OTS, the space where nature, science and education come together.

The Organization for Tropical Studies (OTS)

The Organization for Tropical Studies (OTS) is a nonprofit consortium of about fifty universities, colleges, and research institutions worldwide. Founded in 1963, OTS’ mission is to provide leadership in education, research, and the responsible use of natural resources in the tropics. The Organization for Tropical Studies (OTS) has operations in three countries and research stations and education programs in Costa Rica and South Africa. For the last half century, The Organization for Tropical Studies (OTS) has been the world’s leading institution in the study of tropical biology, with more than 360 courses in tropical ecology, conservation and global health and over 8000 students trained, including many of the world’s leading tropical ecologists.

Our purpose is to sustain our tropical ecosystems by driving scientific discovery and knowledge, by enriching human perception of nature and by enhancing worldwide policy actions in the tropics.

Our numbers

863 faculty-led courses at OTS stations.
6400+ publications that mention OTS.
10,789 students trained, alumni from 70+ countries.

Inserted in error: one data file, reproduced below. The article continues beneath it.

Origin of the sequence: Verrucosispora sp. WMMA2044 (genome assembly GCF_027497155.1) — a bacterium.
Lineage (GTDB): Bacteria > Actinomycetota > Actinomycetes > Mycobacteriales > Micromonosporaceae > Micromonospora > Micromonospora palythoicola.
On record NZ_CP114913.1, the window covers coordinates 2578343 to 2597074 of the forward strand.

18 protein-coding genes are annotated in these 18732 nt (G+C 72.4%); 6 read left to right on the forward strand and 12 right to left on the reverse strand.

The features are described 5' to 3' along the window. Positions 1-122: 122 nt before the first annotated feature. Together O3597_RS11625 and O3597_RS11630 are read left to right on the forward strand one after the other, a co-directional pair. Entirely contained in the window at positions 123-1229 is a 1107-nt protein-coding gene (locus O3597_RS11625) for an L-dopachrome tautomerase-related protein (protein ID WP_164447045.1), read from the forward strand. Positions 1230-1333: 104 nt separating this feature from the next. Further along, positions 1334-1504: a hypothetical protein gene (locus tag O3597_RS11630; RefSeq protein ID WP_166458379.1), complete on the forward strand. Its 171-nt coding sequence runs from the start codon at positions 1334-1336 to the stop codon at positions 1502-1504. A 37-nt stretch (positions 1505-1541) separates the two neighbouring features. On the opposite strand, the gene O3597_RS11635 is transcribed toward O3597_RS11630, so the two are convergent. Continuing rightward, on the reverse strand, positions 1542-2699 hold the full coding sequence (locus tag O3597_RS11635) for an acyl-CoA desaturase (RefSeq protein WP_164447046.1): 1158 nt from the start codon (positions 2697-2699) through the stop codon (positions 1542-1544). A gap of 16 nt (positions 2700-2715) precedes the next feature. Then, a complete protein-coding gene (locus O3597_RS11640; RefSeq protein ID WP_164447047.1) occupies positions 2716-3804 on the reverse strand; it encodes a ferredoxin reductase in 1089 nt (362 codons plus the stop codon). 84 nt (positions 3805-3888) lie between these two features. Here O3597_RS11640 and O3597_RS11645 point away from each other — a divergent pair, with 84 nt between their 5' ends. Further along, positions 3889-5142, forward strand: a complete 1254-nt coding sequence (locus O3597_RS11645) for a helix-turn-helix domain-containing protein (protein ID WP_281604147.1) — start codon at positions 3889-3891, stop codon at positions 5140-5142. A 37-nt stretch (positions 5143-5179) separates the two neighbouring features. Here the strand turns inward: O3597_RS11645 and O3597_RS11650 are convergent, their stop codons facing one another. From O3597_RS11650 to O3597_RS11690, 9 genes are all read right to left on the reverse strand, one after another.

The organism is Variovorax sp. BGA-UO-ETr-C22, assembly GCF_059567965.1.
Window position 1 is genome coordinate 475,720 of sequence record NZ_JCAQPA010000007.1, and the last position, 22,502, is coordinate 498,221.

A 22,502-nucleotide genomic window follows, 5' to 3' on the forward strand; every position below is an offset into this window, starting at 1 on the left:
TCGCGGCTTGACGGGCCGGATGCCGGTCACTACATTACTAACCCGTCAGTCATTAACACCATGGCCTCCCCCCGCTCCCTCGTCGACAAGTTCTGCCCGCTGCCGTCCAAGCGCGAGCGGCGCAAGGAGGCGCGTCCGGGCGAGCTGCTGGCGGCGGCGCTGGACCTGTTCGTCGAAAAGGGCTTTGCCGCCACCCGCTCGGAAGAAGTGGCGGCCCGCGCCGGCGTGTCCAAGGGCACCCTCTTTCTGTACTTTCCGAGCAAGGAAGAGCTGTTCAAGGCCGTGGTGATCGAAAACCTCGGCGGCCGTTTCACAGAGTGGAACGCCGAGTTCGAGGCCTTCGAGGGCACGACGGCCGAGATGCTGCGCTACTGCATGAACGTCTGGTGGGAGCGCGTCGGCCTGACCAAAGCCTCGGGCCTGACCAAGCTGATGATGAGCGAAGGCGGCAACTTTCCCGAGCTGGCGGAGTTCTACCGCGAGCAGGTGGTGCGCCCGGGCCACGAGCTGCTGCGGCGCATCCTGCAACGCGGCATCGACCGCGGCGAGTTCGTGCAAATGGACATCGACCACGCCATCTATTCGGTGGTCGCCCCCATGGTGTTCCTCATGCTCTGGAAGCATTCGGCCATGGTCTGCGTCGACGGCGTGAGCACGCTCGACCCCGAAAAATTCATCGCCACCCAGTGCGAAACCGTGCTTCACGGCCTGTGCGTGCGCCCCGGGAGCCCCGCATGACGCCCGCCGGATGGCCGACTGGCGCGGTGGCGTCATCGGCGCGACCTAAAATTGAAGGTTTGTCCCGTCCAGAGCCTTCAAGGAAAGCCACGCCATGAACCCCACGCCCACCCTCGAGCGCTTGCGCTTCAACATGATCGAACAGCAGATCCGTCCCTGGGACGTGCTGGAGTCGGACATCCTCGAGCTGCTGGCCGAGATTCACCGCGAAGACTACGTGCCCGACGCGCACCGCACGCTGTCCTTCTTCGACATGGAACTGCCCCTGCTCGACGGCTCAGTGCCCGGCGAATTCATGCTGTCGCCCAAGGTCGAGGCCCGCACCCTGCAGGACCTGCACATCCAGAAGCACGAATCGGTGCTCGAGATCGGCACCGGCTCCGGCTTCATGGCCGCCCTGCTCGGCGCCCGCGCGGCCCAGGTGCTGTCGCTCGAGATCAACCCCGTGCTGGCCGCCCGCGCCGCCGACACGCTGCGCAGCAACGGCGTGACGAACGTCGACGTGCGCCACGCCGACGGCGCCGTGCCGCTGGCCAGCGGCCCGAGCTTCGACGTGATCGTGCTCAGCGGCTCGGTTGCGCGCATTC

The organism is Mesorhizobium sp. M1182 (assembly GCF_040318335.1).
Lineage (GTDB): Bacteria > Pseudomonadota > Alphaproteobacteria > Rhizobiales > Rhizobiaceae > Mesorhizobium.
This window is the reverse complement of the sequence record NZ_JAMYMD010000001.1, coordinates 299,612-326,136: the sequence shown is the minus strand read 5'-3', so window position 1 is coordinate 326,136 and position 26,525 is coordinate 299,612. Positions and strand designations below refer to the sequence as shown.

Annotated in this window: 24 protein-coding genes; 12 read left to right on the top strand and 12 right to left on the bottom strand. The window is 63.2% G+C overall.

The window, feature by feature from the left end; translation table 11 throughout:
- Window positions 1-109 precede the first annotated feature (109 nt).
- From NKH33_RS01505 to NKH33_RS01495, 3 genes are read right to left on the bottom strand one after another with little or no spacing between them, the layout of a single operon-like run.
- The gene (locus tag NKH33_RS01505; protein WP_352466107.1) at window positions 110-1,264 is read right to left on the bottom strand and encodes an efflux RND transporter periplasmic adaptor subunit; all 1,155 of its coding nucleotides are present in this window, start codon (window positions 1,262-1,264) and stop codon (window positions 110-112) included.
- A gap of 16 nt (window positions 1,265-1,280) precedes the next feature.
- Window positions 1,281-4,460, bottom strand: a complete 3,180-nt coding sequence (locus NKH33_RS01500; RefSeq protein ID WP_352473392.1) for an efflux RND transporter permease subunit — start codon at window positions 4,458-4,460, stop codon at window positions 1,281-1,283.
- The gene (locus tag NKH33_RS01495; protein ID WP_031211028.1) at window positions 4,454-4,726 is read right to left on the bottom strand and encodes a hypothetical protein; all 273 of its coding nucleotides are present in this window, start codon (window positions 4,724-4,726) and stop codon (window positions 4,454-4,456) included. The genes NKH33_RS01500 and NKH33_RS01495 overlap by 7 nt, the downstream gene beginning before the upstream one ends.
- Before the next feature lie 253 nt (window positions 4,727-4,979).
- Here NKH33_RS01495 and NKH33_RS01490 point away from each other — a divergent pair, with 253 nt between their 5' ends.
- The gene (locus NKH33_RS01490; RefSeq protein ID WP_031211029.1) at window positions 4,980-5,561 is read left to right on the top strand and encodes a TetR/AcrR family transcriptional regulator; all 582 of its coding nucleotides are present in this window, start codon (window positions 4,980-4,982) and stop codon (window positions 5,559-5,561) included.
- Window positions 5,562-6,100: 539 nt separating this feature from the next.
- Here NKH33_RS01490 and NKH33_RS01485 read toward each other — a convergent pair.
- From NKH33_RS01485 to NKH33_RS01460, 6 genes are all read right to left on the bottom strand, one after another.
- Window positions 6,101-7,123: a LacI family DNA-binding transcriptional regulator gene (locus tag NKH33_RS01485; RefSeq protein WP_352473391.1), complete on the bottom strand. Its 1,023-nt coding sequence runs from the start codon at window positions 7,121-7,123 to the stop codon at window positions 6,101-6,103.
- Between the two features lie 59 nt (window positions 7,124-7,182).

371 OTS courses taught.

Support OTS

OTS is undergoing an exciting time of growth and renewal. Your investment will help sustain the world’s tropical ecosystems by supporting OTS’ work in three critical areas:

  1. Research – driving scientific discovery and knowledge to answer the most pressing questions for the future of the tropics;
  2. Education – inspiring the next generation on their path to discovery and global leadership;
  3. Policy – informing worldwide policies that impact the tropics.

The health of the tropics, and the entire planet, will require the personal involvement of people from around the world – please add your voice to the effort, today!

Donate now


    La Selva

    It was established in 1968; before belonging to the OET was a farm dedicated to sustainable forestry research owned by Dr. Leslie Holdridge.

    The influence of the La Selva Biological Station in tropical ecology is immeasurable and of great cultural importance, since it has served as a key training and research site for numerous professional scientists, we also have a universal access path.

    Las Cruces

    The OTS acquired Las Cruces in 1973 from Robert and Catherine Wilson, who founded the site in 1962 as a botanical garden and farm.

    Las Cruces Biological Station protects one of the largest fragments of tropical humid premontane forest left in the Coto Brus canton, in southern Costa Rica.

    Palo Verde

    It is located within the Palo Verde National Park, has one of the largest and most important wetlands in Central America and houses one of the most intact patches of lowland tropical dry forest remaining in Central America.

    The Palo Verde wetlands maintain a tidal relationship with the Tempisque River, and house many species of waterfowl, including the magnificent Jabirú.